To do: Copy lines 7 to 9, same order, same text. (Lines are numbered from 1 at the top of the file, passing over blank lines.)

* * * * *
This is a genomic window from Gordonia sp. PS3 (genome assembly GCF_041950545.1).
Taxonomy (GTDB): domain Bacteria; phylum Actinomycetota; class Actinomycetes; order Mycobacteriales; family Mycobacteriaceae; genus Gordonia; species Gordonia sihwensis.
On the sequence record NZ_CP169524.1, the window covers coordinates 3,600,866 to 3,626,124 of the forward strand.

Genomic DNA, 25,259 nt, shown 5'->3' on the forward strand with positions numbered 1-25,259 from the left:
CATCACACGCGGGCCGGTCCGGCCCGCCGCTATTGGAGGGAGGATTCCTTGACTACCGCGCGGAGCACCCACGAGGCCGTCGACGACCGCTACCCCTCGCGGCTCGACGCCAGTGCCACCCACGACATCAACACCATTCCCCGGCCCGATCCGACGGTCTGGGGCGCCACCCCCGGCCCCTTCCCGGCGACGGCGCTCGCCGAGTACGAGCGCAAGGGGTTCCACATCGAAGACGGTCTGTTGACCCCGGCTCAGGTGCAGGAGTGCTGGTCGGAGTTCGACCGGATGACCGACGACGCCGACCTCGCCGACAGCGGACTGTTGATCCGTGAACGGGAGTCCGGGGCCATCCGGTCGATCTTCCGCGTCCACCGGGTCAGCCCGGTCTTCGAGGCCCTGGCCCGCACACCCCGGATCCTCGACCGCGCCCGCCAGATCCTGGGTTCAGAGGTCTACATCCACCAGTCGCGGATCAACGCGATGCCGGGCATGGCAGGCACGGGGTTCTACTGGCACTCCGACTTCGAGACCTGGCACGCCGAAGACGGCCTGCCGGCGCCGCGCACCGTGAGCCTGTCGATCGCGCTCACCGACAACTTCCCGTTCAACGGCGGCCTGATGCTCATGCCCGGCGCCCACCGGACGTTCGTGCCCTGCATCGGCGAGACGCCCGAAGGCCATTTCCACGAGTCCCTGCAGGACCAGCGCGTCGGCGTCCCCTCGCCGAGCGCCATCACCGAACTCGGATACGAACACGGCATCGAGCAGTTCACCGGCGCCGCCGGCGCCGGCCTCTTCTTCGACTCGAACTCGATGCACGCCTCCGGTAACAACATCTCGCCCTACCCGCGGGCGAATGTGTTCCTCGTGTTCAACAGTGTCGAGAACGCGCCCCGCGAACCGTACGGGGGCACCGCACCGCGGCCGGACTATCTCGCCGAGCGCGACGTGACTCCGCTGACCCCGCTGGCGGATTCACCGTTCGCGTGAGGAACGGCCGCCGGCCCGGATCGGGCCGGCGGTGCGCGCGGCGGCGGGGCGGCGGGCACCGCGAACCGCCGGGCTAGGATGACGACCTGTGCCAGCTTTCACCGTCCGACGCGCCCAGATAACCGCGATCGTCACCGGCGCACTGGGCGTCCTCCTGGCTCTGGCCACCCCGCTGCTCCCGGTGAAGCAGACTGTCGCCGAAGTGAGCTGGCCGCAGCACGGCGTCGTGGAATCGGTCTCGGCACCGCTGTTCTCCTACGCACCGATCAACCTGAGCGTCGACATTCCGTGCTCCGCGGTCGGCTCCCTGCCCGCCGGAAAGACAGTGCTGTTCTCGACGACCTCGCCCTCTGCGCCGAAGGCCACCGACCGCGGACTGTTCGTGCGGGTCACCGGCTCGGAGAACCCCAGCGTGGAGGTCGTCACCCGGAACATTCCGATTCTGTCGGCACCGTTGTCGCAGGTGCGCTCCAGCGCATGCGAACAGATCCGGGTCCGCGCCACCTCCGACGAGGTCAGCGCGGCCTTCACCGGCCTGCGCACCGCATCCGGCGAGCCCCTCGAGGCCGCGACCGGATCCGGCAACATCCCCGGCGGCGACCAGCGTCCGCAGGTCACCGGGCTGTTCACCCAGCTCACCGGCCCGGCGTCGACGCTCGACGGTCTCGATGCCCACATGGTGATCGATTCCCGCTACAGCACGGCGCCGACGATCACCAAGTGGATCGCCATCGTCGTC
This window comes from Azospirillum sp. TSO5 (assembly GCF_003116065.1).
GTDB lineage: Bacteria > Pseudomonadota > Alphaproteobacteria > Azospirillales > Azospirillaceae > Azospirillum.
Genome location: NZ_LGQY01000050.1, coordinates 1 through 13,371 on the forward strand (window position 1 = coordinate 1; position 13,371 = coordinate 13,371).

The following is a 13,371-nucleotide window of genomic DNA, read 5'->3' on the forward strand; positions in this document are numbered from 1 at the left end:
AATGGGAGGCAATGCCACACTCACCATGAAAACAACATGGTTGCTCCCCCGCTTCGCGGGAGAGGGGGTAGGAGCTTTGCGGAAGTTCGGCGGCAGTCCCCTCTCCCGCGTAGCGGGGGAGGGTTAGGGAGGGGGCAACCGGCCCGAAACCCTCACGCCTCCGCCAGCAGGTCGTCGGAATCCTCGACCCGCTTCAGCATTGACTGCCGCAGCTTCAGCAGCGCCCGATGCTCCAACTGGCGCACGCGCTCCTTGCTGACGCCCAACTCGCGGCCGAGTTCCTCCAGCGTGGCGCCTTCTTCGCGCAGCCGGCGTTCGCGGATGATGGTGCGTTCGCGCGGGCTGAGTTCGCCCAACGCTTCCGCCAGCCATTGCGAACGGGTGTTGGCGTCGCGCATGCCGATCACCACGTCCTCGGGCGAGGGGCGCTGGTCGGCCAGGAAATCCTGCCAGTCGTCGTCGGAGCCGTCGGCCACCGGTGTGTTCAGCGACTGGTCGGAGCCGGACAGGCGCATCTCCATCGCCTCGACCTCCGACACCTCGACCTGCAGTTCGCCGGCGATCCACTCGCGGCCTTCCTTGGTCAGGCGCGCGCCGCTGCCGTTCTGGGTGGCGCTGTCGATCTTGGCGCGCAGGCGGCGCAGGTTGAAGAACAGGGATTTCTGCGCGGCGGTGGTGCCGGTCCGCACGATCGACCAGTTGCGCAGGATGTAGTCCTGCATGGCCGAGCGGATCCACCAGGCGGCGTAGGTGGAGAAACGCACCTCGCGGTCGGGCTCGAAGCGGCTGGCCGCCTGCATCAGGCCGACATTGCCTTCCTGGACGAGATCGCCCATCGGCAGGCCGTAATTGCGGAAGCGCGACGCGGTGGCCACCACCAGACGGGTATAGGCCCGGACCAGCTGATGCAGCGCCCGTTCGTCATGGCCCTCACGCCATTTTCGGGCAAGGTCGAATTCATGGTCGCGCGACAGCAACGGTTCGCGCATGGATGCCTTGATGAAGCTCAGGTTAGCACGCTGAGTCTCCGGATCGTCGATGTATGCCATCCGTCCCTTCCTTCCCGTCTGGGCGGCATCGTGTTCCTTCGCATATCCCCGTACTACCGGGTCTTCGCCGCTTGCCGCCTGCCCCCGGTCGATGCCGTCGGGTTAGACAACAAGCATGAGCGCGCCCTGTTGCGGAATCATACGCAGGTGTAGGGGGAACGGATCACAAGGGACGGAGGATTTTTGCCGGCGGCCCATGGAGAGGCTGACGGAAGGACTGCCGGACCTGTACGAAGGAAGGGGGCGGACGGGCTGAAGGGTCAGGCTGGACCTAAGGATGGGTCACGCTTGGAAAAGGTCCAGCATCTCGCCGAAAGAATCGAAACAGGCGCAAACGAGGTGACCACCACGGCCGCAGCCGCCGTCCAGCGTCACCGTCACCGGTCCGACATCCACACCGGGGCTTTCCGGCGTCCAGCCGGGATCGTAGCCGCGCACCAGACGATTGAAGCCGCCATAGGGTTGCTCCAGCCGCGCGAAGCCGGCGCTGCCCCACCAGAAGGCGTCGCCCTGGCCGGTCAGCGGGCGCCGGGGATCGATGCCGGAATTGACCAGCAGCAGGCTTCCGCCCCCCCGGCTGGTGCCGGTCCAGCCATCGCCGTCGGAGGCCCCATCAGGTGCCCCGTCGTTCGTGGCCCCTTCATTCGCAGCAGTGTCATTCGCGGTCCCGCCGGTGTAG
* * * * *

GTDB lineage: Bacteria > Pseudomonadota > Alphaproteobacteria > Azospirillales > Azospirillaceae > Azospirillum.
Genome location: NZ_LGQY01000050.1, coordinates 1 through 13,371 on the forward strand (window position 1 = coordinate 1; position 13,371 = coordinate 13,371).

The following is a 13,371-nucleotide window of genomic DNA, read 5'->3' on the forward strand; positions in this document are numbered from 1 at the left end: